OK, let me just start out by saying that if I was in charge of this chalkboard project, then I absolutely would have gone ahead and done a shoddy job of it. I ended up asking Chris to make this for Kennedy’s room though, so of course he went and turned a quick little project into a whole. big. thing. I usually get pretty annoyed when this happens (and it always happens), but this time the extra effort was definitely worth it. I love how this chalkboard turned out!
If you’ve been thinking about building yourself a custom-sized chalkboard, why not go ahead and make something that’s going to look great and really last? It may have taken Chris a little longer than I would have liked, but it really is kind of interesting to see some of the building methods he comes up with when he’s being so ridiculously detail-oriented about a simple project like this. Here’s how it all went down!
Chris set up all his stuff on the area of the driveway that used to be covered in mulch and extra topsoil for about the last three years. We finally got that area cleaned up a few weeks ago so now I guess we have a new outdoor work space!
Getting all your tools out and set up before you start a project makes everything go a lot smoother. For Chris this meant a pretentious local craft beer too, of course. Also a nail gun, air compressor, jigsaw, router, three saw horses, glue, a mitre saw, and a table saw.
He started out by cutting a piece of 1/4″ MDF to the size that he wanted to chalkboard to be.
He also cut a basic frame for the thin MDF out of some 1×4 MDF boards with a routed out inside edge for the thin MDF to sit in.
Because another decorative frame made from molding would be mitred right on top of this stronger structural frame, he made the joint a little fancy to make the whole thing have more structural integrity.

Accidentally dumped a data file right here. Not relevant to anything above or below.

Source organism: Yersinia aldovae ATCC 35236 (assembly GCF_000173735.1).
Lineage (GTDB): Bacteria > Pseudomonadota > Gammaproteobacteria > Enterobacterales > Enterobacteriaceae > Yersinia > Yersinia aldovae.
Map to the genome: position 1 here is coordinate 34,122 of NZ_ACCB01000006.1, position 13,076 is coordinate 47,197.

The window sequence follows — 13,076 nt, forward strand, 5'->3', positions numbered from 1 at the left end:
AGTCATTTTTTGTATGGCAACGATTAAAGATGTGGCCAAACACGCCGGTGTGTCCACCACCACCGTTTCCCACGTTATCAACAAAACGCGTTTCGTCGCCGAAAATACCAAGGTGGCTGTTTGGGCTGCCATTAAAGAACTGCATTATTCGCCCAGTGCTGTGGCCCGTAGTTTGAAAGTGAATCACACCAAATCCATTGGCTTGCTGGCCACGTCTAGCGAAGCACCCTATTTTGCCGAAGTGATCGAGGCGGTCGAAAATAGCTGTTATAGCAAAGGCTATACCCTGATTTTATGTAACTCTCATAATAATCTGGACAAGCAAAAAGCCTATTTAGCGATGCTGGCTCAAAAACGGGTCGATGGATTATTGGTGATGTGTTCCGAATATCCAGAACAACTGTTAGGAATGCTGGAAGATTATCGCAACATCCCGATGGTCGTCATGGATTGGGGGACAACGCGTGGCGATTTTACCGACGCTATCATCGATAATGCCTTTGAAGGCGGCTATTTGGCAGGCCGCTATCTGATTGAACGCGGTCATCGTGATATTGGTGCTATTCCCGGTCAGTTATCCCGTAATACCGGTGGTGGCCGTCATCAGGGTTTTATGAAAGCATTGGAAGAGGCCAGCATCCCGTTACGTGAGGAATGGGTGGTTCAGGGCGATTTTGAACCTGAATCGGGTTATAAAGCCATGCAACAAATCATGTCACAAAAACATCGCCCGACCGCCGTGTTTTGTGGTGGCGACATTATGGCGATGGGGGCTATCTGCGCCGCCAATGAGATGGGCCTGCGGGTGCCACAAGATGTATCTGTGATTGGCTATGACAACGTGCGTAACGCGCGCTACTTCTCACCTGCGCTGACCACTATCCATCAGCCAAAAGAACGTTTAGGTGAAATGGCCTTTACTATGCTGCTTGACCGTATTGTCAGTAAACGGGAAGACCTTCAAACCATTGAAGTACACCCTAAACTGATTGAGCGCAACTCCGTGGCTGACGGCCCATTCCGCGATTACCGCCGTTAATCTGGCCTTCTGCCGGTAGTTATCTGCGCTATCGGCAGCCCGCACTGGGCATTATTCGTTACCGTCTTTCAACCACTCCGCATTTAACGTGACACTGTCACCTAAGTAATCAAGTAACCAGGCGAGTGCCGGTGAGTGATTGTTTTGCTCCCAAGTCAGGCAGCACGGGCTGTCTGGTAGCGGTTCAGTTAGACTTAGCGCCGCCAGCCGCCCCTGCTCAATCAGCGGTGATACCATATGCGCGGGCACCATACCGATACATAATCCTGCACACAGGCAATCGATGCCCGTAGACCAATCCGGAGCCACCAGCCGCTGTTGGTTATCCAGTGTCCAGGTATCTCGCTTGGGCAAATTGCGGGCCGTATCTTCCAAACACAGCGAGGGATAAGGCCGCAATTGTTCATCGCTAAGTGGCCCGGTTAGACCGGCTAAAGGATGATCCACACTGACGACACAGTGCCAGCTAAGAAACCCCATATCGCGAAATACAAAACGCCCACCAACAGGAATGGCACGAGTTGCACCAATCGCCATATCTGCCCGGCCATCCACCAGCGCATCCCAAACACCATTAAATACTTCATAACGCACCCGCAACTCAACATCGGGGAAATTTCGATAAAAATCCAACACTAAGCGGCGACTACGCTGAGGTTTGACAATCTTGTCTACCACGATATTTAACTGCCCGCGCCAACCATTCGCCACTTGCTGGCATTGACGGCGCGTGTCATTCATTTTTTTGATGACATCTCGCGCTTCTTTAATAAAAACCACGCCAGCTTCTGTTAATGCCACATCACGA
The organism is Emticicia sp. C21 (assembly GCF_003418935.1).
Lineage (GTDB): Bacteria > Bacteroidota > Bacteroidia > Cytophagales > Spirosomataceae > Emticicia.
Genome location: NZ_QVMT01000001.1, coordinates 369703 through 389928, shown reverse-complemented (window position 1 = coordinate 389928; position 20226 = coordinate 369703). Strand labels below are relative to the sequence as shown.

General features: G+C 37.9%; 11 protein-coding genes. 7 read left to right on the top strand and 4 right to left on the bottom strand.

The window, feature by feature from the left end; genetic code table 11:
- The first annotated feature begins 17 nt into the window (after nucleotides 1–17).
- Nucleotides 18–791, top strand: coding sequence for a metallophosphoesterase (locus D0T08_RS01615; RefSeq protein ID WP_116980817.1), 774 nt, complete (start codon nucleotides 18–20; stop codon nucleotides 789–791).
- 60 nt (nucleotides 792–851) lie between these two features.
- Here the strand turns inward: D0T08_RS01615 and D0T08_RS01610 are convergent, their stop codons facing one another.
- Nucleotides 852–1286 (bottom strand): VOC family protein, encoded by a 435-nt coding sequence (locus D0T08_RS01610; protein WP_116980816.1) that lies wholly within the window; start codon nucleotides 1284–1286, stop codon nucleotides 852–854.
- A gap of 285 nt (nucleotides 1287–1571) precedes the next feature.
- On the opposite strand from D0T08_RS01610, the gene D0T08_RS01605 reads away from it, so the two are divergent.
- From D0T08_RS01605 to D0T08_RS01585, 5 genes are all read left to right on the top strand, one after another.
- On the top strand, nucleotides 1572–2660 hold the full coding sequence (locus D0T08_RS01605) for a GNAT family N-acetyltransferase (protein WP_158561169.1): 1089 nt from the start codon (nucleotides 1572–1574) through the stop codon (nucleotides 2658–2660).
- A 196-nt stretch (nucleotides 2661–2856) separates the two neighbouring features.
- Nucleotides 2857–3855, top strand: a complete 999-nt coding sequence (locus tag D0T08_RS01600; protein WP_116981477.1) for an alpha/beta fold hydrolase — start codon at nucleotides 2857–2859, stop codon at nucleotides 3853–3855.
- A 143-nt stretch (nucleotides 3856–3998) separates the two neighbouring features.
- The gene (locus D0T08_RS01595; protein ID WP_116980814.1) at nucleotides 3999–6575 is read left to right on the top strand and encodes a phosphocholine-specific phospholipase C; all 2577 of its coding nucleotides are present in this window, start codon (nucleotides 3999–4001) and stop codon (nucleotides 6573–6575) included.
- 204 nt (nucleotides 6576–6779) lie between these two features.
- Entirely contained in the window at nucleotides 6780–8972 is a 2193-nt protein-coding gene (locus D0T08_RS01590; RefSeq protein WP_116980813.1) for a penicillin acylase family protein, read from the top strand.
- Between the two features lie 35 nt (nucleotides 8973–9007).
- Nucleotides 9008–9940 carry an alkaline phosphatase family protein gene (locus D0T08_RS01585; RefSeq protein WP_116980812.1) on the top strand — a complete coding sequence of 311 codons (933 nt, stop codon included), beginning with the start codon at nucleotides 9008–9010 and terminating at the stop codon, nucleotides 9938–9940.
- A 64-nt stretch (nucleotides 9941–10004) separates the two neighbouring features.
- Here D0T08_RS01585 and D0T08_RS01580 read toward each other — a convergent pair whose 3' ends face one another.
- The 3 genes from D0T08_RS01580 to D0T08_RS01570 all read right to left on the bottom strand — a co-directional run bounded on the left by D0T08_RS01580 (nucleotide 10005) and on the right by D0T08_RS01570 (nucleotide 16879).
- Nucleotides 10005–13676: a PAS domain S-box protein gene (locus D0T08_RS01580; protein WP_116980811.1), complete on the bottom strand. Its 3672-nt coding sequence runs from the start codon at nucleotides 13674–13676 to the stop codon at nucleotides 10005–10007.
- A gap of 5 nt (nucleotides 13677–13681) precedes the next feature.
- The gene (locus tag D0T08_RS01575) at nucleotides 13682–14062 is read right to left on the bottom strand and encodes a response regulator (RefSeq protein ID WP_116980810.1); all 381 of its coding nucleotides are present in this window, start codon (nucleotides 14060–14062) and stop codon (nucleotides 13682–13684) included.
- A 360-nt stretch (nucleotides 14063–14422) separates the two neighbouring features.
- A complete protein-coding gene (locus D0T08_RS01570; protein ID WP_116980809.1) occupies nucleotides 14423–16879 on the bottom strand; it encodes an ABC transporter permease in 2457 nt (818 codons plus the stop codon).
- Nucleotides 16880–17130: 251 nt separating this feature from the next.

I’m pretty sure he must have invented this joint, but it does the trick! From the side, it looks like a regular mitre, but it’s got the extra little right angled bit that adds extra strength.
The decorative molding goes right over top!
It looks super simple but of course we know that there’s a little bit of DIY magic hiding hiding under that basic molding!
At the bottom, a basic 2×2 piece of lumber allowed him to create a little “sill” for the chalk to sit on. He finished it off with some more decorative molding. The end result looks pretty and classic, and it’s exactly what I had in mind!
When it came time to hang up our fancy new chalkboard, we couldn’t just do the basic “nail in the wall and a piece of string” method, now could we? Well, actually I totally would have if it was up to me. Or I would have just hot glued it right to the wall. Of course Chris stepped in and decided to do things the “right way”. And his right way was, well…. right. We don’t really want a wobbly chalkboard that could fall down at any second hanging in our daughter’s room. So here’s what he used!
He got these little inter-locking hanging things from the hardware store.
To make sure the chalkboard would sit flush on the wall, he routed out a section of the frame and put one piece in on each side.
The matching pieces got mounted directly on the wall.
Behold! The finest chalkboard that ever lived!
It looks great in her room with the blue frame and we love knowing that we know that Kennedy and her friends will have years of fun ahead of them leaving messages for each other and writing “so and so wuz here” over and over again.
If you’re like me and seem to need a chalkboard in every room, why not test your DIY skills a little bit and build your own?
Courtenay Hartford is the author of creeklinehouse.com, a blog based on her adventures renovating a 120-year-old farmhouse in rural Ontario, Canada. On her blog, Courtenay shares interior design tips based on her own farmhouse and her work as founder and stylist of the interior photography firm Art & Spaces. She also writes about her farmhouse garden, plant-based recipes, family travel, and homekeeping best practices. Courtenay is the author of the book The Cleaning Ninja and has been featured in numerous magazines including Country Sampler Farmhouse Style, Better Homes and Gardens, Parents Magazine, Real Simple, and Our Homes.